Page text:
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Sister claims brother's death caused by doctor's prescription

Virtually no family in New Jersey wants to think that a loved one may have died at the hands of a healthcare provider, but that's exactly what one out-of-state family is grappling with. The family sister believes that the man's death was caused by medication that his physician prescribed him. This medical malpractice case recently went to trial.

The victim was twice prescribed Bactim -- an antibiotic medication specifically indicated for bacterial infections -- for rashes, once in April 2009 and once more in Jan. 2011. While on his second prescription, the man developed Stevens-Johnson syndrome, a rare and serious disorder of the skin and a known risk of Bactim use. The skin condition can cause exceptionally painful symptoms, including lesions on the skin. He ultimately died from sepsis, which he allegedly developed because of the skin condition.

His sister argues that his physician was negligent in prescribing her brother the medication, although the doctor countered that he did so appropriately. It was noted that both prescriptions he wrote were only for 10 days, although it is unclear what length of time Bactim must be used for before a patient is at risk for developing Stevens-Johnson syndrome. His doctor also claimed that since the victim suffered from other healthcare problems, his sepsis and subsequent death couldn't necessarily be pinpointed to the Bactim.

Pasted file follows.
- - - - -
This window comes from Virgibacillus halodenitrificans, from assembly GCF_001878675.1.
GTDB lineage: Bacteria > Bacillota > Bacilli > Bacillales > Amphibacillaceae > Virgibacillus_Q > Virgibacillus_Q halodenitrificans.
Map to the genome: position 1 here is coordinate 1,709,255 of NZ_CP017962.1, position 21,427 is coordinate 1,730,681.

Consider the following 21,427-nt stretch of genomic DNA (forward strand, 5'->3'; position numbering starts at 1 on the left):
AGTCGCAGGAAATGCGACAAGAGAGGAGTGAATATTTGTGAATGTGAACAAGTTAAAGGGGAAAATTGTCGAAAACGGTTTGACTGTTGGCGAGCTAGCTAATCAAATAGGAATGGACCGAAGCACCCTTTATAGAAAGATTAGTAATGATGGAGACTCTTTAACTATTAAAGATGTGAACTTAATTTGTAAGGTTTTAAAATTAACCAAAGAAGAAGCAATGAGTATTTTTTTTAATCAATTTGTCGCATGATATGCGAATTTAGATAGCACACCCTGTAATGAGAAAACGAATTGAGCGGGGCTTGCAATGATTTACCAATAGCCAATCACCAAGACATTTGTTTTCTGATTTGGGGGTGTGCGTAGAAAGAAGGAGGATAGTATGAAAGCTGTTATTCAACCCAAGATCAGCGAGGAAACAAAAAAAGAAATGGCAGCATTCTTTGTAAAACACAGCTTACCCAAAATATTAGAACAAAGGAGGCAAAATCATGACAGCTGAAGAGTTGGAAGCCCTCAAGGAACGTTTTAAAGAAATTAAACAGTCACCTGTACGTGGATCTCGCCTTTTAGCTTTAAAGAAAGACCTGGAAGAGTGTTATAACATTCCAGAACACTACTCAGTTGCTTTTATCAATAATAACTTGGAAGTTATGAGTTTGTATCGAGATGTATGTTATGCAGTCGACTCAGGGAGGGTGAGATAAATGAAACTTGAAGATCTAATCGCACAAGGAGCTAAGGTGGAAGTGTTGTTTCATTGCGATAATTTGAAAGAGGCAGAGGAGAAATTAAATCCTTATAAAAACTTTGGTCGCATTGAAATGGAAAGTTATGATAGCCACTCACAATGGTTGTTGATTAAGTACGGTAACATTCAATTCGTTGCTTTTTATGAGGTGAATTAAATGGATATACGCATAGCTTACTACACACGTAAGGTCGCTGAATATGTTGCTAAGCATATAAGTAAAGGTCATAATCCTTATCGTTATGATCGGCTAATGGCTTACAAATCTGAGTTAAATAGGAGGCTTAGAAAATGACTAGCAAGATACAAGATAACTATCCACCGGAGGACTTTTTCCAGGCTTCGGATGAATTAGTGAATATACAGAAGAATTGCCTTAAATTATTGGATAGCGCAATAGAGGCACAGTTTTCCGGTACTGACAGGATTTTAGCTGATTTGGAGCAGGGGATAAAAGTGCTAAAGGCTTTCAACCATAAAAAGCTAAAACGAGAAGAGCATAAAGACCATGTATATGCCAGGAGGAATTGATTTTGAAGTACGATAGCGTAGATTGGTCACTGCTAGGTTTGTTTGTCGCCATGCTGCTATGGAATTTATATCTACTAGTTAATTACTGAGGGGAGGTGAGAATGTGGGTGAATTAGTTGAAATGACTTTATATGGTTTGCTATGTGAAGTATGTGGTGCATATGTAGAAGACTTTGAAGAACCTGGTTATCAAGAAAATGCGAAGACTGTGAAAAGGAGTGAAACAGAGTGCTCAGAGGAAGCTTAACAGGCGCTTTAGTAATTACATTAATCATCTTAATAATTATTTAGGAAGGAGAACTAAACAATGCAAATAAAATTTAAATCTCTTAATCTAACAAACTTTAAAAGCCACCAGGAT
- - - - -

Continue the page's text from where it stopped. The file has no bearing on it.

Furthermore, the physician reported that the times that he prescribed Bactim and the man's hospitalization did not line up, although he never bothered to correct the records from the hospital that indicated that those times were consistent with one another. Although many medical malpractice claims in New Jersey are settled before going to trial, in some instances it is necessary to pursue justice through litigation. In this case, the man's sister seeks $400 million on behalf of her brother's estate for his death. 

Source:, "Waco doctor accused in medical malpractice trial", Tommy Witherspoon, Nov. 10, 2014

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Alan D. Bell
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